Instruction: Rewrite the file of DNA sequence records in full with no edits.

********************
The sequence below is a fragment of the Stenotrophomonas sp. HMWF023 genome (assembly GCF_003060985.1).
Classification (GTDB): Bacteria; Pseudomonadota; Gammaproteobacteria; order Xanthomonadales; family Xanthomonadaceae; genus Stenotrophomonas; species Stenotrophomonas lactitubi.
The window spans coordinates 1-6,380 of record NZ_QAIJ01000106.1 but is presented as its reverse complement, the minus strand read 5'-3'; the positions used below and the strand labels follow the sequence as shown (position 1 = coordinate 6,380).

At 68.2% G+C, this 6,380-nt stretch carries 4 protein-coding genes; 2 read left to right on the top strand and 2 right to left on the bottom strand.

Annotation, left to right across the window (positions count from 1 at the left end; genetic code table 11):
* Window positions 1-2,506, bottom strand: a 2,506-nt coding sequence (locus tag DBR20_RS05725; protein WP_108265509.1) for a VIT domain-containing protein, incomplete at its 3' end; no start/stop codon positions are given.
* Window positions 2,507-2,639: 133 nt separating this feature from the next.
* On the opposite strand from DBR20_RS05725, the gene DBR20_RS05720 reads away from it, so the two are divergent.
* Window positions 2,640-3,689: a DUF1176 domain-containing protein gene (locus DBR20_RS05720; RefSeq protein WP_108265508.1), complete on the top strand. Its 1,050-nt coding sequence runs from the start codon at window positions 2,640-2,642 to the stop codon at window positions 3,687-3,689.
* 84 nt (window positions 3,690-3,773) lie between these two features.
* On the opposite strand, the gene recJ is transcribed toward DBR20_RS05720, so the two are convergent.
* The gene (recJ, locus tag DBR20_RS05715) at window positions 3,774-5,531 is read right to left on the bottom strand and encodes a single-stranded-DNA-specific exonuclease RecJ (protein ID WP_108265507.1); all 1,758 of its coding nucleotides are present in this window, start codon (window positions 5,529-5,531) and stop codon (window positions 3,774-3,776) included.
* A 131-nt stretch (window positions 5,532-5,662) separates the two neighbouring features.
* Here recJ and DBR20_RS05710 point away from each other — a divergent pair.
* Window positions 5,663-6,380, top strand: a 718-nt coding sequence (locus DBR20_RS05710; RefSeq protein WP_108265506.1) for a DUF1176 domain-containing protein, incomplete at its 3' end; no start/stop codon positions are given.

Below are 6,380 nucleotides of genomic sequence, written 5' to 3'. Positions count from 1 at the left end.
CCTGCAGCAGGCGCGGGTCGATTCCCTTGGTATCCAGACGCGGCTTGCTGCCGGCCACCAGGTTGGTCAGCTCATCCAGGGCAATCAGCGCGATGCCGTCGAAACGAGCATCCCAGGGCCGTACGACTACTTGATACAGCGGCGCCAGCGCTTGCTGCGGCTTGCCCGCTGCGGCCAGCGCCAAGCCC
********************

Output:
The sequence below is a fragment of the Stenotrophomonas sp. HMWF023 genome (assembly GCF_003060985.1).
Classification (GTDB): Bacteria; Pseudomonadota; Gammaproteobacteria; order Xanthomonadales; family Xanthomonadaceae; genus Stenotrophomonas; species Stenotrophomonas lactitubi.
The window spans coordinates 1-6,380 of record NZ_QAIJ01000106.1 but is presented as its reverse complement, the minus strand read 5'-3'; the positions used below and the strand labels follow the sequence as shown (position 1 = coordinate 6,380).

At 68.2% G+C, this 6,380-nt stretch carries 4 protein-coding genes; 2 read left to right on the top strand and 2 right to left on the bottom strand.

Annotation, left to right across the window (positions count from 1 at the left end; genetic code table 11):
* Window positions 1-2,506, bottom strand: a 2,506-nt coding sequence (locus tag DBR20_RS05725; protein WP_108265509.1) for a VIT domain-containing protein, incomplete at its 3' end; no start/stop codon positions are given.
* Window positions 2,507-2,639: 133 nt separating this feature from the next.
* On the opposite strand from DBR20_RS05725, the gene DBR20_RS05720 reads away from it, so the two are divergent.
* Window positions 2,640-3,689: a DUF1176 domain-containing protein gene (locus DBR20_RS05720; RefSeq protein WP_108265508.1), complete on the top strand. Its 1,050-nt coding sequence runs from the start codon at window positions 2,640-2,642 to the stop codon at window positions 3,687-3,689.
* 84 nt (window positions 3,690-3,773) lie between these two features.
* On the opposite strand, the gene recJ is transcribed toward DBR20_RS05720, so the two are convergent.
* The gene (recJ, locus tag DBR20_RS05715) at window positions 3,774-5,531 is read right to left on the bottom strand and encodes a single-stranded-DNA-specific exonuclease RecJ (protein ID WP_108265507.1); all 1,758 of its coding nucleotides are present in this window, start codon (window positions 5,529-5,531) and stop codon (window positions 3,774-3,776) included.
* A 131-nt stretch (window positions 5,532-5,662) separates the two neighbouring features.
* Here recJ and DBR20_RS05710 point away from each other — a divergent pair.
* Window positions 5,663-6,380, top strand: a 718-nt coding sequence (locus DBR20_RS05710; RefSeq protein WP_108265506.1) for a DUF1176 domain-containing protein, incomplete at its 3' end; no start/stop codon positions are given.

Below are 6,380 nucleotides of genomic sequence, written 5' to 3'. Positions count from 1 at the left end.
CCTGCAGCAGGCGCGGGTCGATTCCCTTGGTATCCAGACGCGGCTTGCTGCCGGCCACCAGGTTGGTCAGCTCATCCAGGGCAATCAGCGCGATGCCGTCGAAACGAGCATCCCAGGGCCGTACGACTACTTGATACAGCGGCGCCAGCGCTTGCTGCGGCTTGCCCGCTGCGGCCAGCGCCAAGCCC